The daily educational pearl – lunate dislocation

Lunate dislocation

or carpal ligamentous injury stage IV

– best viewed on the lateral Xray of the wrist, where there is disruption of the 3 Cs again, with the lunate (the “middle C”) displaced off the radius towards the palm

– on the PA view, the lunate has a triangular, “piece-of-pie” appearance

Look for signs of median nerve injury.

This injury also needs urgent Orthopaedics review. You can attempt to reduce it in ED:

– one person applying traction on the fingers

– another person hyperextends the wrist and attempts to “push” the lunate back in, from the volar aspect of the wrist towards the dorsum; gradually flex the wrist, repositioning the rest of the carpal bones on onto the lunate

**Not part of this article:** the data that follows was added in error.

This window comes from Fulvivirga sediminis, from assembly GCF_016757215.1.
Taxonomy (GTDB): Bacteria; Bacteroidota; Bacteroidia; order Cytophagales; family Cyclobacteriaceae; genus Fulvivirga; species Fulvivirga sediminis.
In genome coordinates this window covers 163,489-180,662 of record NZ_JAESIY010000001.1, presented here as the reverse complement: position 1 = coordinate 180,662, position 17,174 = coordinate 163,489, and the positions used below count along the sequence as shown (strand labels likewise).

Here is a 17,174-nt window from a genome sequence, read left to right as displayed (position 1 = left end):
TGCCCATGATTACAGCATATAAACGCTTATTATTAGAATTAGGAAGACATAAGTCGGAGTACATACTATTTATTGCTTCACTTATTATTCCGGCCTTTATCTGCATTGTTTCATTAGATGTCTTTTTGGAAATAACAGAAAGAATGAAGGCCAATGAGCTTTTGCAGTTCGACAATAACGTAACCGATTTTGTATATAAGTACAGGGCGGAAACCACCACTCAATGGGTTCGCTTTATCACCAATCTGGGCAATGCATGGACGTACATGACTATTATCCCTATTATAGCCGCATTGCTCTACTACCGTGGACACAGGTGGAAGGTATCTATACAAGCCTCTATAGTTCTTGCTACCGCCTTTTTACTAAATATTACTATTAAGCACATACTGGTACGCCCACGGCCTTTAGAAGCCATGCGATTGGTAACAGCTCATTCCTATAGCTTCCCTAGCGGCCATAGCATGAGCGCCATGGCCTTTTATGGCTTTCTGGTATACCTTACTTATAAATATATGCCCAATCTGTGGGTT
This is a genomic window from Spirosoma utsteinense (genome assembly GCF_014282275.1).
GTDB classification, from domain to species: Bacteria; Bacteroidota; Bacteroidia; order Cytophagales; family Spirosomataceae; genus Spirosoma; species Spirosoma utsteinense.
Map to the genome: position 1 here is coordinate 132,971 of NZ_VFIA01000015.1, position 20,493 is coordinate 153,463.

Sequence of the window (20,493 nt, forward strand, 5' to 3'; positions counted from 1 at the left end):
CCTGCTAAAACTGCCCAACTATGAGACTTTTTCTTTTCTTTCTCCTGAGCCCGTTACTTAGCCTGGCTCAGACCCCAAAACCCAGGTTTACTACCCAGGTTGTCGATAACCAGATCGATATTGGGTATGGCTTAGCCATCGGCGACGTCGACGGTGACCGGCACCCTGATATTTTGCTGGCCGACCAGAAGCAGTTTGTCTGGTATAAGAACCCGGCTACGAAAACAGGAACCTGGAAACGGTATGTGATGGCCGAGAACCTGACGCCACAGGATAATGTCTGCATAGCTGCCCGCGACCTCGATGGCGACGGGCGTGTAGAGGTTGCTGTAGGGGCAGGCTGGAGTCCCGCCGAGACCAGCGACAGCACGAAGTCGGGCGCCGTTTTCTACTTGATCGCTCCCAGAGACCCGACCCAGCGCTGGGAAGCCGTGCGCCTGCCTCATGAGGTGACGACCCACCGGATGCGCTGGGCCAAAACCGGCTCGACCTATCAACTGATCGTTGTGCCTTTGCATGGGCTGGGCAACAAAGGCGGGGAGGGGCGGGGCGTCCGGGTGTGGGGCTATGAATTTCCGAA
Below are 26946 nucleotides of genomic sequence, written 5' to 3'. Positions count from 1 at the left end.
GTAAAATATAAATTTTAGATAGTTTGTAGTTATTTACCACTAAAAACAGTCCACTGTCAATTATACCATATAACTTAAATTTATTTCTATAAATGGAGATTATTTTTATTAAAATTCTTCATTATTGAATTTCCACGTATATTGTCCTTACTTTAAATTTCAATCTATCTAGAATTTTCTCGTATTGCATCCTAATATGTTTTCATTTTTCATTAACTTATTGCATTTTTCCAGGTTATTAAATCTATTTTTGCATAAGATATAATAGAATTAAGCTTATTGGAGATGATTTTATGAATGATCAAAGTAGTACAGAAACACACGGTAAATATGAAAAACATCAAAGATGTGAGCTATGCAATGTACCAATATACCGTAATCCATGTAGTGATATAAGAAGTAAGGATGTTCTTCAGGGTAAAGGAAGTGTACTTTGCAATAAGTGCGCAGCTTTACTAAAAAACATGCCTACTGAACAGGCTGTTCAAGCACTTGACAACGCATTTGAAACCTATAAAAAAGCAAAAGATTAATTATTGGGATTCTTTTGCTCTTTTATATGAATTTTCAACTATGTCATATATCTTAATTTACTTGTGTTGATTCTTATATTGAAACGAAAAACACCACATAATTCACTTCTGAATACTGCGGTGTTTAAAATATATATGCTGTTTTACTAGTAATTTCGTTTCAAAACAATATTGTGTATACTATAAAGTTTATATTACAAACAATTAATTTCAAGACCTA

– be patient – you might need to apply traction for up to 10 min before a succesful reduction

– it can be extremely difficult to reduce a lunate dislocation, especially if there are other associated carpal injuries – in this case, they need to go to theatre for ORIF

Immobilize in a long-arm splint with the wrist in volar flexion.

Even if the reduction is successful in ED, they need Orthopaedics review on the same day.